In response to JD Roth’s “The death of Anthony Bourdain: Thoughts on productivity, pleasure, and depression”

I’m doing a 3 hour workshop on Financial Freedom at World Domination Summit next week with my new friend JD Roth. I'm excited: he’s a big reason why I teach Financial Freedom. Indeed I didn’t know I had had saved enough money to "retire"until I attended his and Mr Money Mustache's WDS workshop in 2015 and did the math on my finances. Our workshop is 9am to noon on Thursday, June 28th, in downtown Portland. For more info (or to register), you should go here. (Please note: Although there’s a nominal fee to attend this presentation, JD and I aren’t paid, we’re doing this as a gift to the community. WDS is mostly volunteer run, which is part of the magic of the event)

JD runs a fantastic FIRE (financial independence, retiring early) website at getrichslowly.com. I suggest subscribing to his weekly email newsletters, it'll help you keep financial literacy in your inbox. Last week he posted a heartfelt essay called “The death of Anthony Bourdain: Thoughts on productivity, pleasure, and depression” and it's been on my mind ever since. It’s worth reading the whole thing for the deeper issues of how American society expresses the human condition and how that shows up in our relationship with money.

The Productivity Trap

In it, JD talks about the Productivity Trap, linking to a HBS essay “If you’re so successful, how come you’re working 70 hours a week?”  As I mentioned briefly in my previous blog post that my ten-week trip around the world gave me a new perspective about American culture. Here’s one thing that I thought a lot: The people I saw around the world lived more leisurely, widely spaced lives. In comparison, Americans are really busy. Do you feel busy? Americans tend to pack as many things into a day as possible: a job, a workout, seeing friends, meditation, a hobby. It’s a very full life. Perhaps too full?

In the course, we talk about lagom, the Swedish word that is roughly translated to enough. To the Swedes, lagom is better than too much: lagom food is better than overeating, a lagom social life is better than having too many engagements. It’s a mellower, more contained life.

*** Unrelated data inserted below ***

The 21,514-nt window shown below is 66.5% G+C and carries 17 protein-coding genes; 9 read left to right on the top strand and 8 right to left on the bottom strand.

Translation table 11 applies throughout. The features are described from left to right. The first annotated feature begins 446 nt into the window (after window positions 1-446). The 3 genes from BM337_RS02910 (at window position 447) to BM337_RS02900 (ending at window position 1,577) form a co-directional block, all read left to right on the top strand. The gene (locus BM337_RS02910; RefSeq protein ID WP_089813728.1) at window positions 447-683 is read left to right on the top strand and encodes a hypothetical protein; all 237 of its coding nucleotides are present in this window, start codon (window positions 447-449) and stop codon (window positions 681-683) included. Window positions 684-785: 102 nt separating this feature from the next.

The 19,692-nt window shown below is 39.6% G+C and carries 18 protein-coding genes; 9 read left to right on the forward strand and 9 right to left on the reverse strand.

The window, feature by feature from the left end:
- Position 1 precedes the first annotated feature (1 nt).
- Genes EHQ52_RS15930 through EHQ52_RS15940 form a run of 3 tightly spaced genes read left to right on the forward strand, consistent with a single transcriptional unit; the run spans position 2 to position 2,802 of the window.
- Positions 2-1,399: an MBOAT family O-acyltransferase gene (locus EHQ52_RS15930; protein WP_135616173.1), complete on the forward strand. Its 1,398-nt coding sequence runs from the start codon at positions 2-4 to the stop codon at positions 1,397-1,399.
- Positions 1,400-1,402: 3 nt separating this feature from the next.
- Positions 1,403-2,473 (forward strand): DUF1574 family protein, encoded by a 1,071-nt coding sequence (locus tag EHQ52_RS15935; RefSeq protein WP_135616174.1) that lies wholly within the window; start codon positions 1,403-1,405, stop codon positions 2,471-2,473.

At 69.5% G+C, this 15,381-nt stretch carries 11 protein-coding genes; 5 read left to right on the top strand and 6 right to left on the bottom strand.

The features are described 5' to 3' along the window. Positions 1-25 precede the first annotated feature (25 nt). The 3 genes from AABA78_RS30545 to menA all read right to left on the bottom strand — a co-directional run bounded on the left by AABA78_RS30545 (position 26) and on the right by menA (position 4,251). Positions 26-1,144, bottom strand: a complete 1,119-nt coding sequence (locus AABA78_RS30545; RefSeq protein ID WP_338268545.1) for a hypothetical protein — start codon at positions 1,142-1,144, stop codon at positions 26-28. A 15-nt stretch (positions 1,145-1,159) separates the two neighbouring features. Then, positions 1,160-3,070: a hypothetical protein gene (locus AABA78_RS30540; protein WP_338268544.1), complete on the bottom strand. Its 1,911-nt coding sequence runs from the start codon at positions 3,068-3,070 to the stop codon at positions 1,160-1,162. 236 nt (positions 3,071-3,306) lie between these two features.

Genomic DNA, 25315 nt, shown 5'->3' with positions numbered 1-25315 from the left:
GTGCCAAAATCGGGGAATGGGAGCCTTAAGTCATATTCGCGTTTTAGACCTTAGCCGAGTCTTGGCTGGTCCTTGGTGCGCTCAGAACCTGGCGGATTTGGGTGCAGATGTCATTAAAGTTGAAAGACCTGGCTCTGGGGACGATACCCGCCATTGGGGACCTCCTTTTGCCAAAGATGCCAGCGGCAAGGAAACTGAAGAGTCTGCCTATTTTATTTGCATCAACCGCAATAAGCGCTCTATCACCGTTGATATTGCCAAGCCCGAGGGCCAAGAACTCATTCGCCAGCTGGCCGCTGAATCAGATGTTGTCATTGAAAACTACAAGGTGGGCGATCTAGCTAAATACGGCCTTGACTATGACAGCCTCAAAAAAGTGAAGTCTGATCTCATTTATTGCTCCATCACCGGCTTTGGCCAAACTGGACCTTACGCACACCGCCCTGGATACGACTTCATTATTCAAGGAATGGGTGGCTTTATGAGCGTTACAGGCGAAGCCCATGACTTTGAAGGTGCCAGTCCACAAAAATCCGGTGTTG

With work specifically, the struggle is two-fold. Job insecurity is one reason Americans work harder and longer than we have in a century. But there’s another, more subtle reason: the demand that our careers provide purpose and identity for our lives. So many of us derive so much meaning from our careers: our work is supposed to express what we cared about, or as Parker Palmer writes "lets your life speak." "Do what you love" is another common phrase. But that attitude, obviously privileged and bourgois, has a shadow side: the subject (and quality) of your work is a reflection of you and how you express yourself in the world. When our self-esteem, status, and sense of personhood are tied to what we do for work, how can we not feel stressed? If you read the HBS article, you'll see how corporate culture takes advantage of that too. There are plenty of platitudes of “You are not your job” and “You are not what you do” but I don't think Americans, particularly those with education and status, truly believe that. I mean, is what you do for 8 hours a day important to you? Does it take a big chunk of your intellectual and emotional energy? 

The Pleasure Trap

JD continues with writing about the “pleasure trap,” our desire for “experiences” like travel over crass commercialism and the purchase of “things.” All of Instagram culture is predicated on the display of experiences, it's the social currency of educated urban Americans. Anthony Bourdain’s immense popularity was based on performance of “authenticity” and “experience,” we could experience different foods, cultures, and conversations through him and try to emulate them ourselves. But, as JD's essay posits “... in many ways, collecting experiences is no better (nor any different) than collecting things.”

I absolutely agree with that. After traveling around the world, I consumed the experience of other cultures (which are increasingly catering to tourists instead of locals and thus becoming increasingly homogenous, but that’s a topic for another day) and I’m not permanently better or happier than before. Or better or happier than any of the people I met who would probably never travel to see me. It reminds me of my friend Harsha, who, after doing a 10 day silent meditation retreat, told me he didn’t feel magically changed by the experience in any long-lasting way. They are just experiences and experiences, compared to the long drip of daily living, are ephemeral sensations.